Given the sensitive subject of this article, let me begin with a brief introduction of myself. The reader may appreciate knowing ahead that I am an Ahmadi-Muslim. I was born in Pakistan to a family with some Ahmadis but mostly Sunni-orthodox. I have lived and worked in Pakistan for many years. Currently, I reside in the United States of America.
Today, I assume, a good number of Pakistanis see religious authority, whether active or passive-complacent, as having played a role in the rise of a violent ideology that seeks to cleanse anyone who disagrees with its viewpoint, even fellow Muslims. A watershed moment in Pakistan’s history was when, in 2014, extremists massacred over a hundred Muslim school children in Peshawar in the name of Islam. Pakistan’s leaders felt compelled to act. Almost overnight courts were galvanized into passing sentences for convicted terrorists and the military offensive against Taliban insurgents was intensified. Many took to social media and denounced the extremists and their ideology.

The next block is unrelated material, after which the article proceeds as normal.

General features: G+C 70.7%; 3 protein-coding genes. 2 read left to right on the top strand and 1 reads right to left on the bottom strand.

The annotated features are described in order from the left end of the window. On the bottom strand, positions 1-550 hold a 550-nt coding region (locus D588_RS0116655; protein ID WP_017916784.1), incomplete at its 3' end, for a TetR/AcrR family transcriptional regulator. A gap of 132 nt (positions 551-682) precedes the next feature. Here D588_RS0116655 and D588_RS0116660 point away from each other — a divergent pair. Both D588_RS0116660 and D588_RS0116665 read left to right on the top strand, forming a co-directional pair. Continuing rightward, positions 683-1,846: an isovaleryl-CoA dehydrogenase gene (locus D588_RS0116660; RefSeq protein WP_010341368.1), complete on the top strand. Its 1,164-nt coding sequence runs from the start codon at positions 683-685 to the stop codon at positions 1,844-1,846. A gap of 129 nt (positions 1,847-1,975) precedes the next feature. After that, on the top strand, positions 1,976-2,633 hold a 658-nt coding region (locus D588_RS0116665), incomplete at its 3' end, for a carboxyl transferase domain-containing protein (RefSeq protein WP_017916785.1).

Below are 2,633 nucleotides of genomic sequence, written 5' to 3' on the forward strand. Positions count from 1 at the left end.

However, in my opinion, the evil that befell that day was an extreme symptom of a fundamental problem from an earlier event. Nearly forty years earlier religious extremism viciously attacked not only the constitution of Pakistan, but the very ideology of Islam and the universality embodied in Jinnah’s vision for Pakistan. I am referring to the 1974 Second Amendment of the Constitution of Pakistan declaring Ahmadis as non-Muslims. The event paved the way for legislation such as Ordinance XX (that criminalizes the use of Islamic terms and symbols by Ahmadis), apostasy and blasphemy laws. And it spawned the kind of bigotry that led Mumtaz Qadri to shoot Punjab Governor Salman Taseer in the back (a man he was hired to protect) for challenging these laws. Qadri was applauded by the majority of religious scholars. Targeted violence towards Ahmadis, Shias, Ismailis, Christians and other minorities has steadily grown. What went around came around to the school children on that dreadful day in Peshawar.